Old Joy (Kelly Reichardt, US)

L’Enfant (Jean-Pierre and Luc Dardenne, Belgium/France)

Mutual Appreciation (Andrew Bujalski, US)

The Intruder (Claire Denis, France)

Iraq in Fragments (James Longley, US/Iraq)

Flags of Our Fathers/Letters from Iwo Jima (Clint Eastwood, US)

Half Nelson (Ryan Fleck, US)

The Proposition (John Hillcoat, Australia/UK)

Three Times (Hou Hsiao-hsien, France/Taiwan)

A Scanner Darkly (Richard Linklater, US)

Embedded: A Q&A with Iraq in Fragments director James Longley


It only takes a few minutes of watching Iraq in Fragments to recognize that the film stands apart from the Iraqumentary pack: dazzling cinematography in place of the dull visuals of the evening news, slice-of-life narration instead of talking heads. Divided into three sections, director James Longley’s reportage shows us the everyday chaos in Baghdad and beyond with dramatic vividness — a vividness that, if nothing else, makes us realize how degraded most of the imagery we receive from Iraq is at the moment. Longley’s style owes as much to neorealism as it does to vérité documentary, with an emphasis on rhythm, ritual (school, shaving, washing feet), and — somewhat tiresomely — child perspectives. The director doesn’t explicate politics and often drops us into complex situations without explanation — he expects a lot from his audience but at the same time knows that the tangled human emotions cast before us will give the film meaning. It’s the kind of ambitious work one imagines a director like Gillo Pontecorvo (The Battle of Algiers) would have made if he’d had access to digital technology.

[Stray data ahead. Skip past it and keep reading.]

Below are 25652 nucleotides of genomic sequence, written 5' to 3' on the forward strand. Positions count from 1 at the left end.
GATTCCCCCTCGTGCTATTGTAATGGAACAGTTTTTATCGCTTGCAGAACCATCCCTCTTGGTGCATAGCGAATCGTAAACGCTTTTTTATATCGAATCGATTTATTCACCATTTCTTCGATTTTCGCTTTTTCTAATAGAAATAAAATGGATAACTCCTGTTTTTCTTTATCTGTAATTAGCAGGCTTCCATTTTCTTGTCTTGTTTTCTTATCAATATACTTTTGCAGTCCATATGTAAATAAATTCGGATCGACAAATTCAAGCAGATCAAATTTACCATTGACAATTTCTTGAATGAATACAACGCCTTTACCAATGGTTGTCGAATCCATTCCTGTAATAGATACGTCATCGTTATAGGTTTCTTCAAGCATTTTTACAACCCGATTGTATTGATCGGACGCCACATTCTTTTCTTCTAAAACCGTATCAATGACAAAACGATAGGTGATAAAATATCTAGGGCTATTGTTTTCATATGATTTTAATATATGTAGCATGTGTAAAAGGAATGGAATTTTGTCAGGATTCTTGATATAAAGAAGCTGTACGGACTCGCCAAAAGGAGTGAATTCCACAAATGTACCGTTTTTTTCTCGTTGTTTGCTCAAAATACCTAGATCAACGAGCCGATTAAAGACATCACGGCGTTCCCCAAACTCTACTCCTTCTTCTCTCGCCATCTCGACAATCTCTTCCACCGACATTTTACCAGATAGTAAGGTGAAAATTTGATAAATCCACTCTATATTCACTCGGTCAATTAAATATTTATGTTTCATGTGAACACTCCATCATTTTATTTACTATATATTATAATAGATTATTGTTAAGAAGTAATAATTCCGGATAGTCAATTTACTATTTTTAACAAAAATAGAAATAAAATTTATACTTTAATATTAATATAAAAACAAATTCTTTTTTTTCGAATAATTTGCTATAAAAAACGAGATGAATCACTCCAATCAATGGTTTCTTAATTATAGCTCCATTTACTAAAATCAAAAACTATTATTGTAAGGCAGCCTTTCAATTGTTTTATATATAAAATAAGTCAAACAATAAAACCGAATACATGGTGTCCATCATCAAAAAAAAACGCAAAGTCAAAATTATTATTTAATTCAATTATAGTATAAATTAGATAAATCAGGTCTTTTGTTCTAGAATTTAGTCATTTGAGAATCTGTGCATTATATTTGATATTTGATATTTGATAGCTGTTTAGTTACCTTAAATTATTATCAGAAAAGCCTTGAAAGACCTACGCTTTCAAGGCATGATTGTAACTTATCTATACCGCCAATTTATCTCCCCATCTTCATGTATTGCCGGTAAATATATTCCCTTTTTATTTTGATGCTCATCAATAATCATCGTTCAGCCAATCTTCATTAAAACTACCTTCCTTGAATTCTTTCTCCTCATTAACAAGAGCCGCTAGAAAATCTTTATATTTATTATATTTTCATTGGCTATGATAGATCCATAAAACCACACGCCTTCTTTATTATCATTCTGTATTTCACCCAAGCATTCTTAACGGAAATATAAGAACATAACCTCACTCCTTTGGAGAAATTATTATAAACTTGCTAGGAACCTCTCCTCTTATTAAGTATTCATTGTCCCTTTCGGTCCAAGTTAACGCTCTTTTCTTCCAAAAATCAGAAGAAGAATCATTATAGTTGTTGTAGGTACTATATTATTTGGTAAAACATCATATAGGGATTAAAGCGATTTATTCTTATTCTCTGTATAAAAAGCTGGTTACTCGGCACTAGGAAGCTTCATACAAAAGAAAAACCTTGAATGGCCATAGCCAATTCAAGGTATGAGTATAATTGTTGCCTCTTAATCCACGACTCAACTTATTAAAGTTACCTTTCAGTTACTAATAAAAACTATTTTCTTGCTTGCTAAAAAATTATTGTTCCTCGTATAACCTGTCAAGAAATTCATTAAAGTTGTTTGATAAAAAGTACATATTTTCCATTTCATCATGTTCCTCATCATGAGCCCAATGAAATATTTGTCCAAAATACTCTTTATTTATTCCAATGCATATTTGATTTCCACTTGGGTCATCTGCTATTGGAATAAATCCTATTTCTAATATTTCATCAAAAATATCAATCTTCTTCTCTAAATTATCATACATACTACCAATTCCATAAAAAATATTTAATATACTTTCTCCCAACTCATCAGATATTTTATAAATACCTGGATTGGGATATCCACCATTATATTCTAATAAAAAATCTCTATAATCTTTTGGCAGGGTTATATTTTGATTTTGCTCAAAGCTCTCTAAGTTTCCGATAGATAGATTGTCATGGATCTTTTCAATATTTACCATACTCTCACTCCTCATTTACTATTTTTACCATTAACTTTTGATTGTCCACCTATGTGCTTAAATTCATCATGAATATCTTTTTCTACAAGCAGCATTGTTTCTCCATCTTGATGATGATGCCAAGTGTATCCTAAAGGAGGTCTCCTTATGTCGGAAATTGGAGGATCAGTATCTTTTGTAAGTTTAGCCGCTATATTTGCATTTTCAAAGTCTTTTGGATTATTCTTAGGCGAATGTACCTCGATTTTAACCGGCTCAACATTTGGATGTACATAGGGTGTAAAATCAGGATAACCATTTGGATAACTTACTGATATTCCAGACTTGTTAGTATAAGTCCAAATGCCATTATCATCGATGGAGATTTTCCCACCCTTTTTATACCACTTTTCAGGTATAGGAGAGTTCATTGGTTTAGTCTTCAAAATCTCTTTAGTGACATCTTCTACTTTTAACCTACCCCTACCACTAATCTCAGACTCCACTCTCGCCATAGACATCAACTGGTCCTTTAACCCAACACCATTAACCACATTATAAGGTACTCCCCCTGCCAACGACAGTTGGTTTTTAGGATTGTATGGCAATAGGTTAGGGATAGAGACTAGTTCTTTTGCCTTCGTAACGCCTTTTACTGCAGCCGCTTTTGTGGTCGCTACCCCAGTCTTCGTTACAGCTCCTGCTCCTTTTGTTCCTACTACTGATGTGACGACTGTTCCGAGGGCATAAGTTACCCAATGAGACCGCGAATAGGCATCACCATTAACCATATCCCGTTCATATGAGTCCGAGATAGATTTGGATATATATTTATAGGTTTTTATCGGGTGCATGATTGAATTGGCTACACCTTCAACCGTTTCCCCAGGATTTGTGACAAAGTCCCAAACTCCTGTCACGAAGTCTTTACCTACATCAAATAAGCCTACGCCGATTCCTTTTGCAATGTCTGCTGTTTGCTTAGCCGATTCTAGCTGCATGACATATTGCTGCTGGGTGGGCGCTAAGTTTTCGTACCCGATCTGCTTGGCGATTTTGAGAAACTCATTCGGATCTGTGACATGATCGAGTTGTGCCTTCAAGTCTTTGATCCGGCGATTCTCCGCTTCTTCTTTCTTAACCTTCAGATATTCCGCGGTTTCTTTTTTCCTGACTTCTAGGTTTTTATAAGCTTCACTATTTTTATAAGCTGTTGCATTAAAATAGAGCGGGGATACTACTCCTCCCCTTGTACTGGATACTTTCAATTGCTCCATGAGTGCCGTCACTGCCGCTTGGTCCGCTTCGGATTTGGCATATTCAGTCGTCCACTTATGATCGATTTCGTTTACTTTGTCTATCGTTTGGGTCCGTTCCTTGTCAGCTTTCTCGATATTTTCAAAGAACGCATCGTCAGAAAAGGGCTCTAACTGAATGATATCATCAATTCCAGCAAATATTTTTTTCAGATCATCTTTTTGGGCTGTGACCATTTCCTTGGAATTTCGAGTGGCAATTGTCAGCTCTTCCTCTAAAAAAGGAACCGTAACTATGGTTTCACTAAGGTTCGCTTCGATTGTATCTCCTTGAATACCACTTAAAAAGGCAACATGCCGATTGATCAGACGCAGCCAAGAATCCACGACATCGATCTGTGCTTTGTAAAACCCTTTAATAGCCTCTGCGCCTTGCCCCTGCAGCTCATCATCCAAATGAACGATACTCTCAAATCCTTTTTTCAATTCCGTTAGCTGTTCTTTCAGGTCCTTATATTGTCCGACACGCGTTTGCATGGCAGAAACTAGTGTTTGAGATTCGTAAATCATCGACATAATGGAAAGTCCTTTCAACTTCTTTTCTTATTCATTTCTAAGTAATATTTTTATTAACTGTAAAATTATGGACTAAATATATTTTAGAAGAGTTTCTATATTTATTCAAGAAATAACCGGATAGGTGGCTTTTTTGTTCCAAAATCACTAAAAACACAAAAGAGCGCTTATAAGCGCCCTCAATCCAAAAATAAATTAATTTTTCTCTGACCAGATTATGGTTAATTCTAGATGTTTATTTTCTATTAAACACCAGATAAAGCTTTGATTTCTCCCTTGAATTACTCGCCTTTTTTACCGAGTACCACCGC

Though the film nabbed a couple of major awards at Sundance, it’s taken months for Iraq in Fragments to get a proper theatrical release here. Fortunately for Longley, the film’s material is evergreen, not tied to specific events, and still wholly relevant to the unfolding devastation. I spoke with the director during last spring’s San Francisco International Film Festival.
SFBG: How did you decide to make a documentary about Iraq?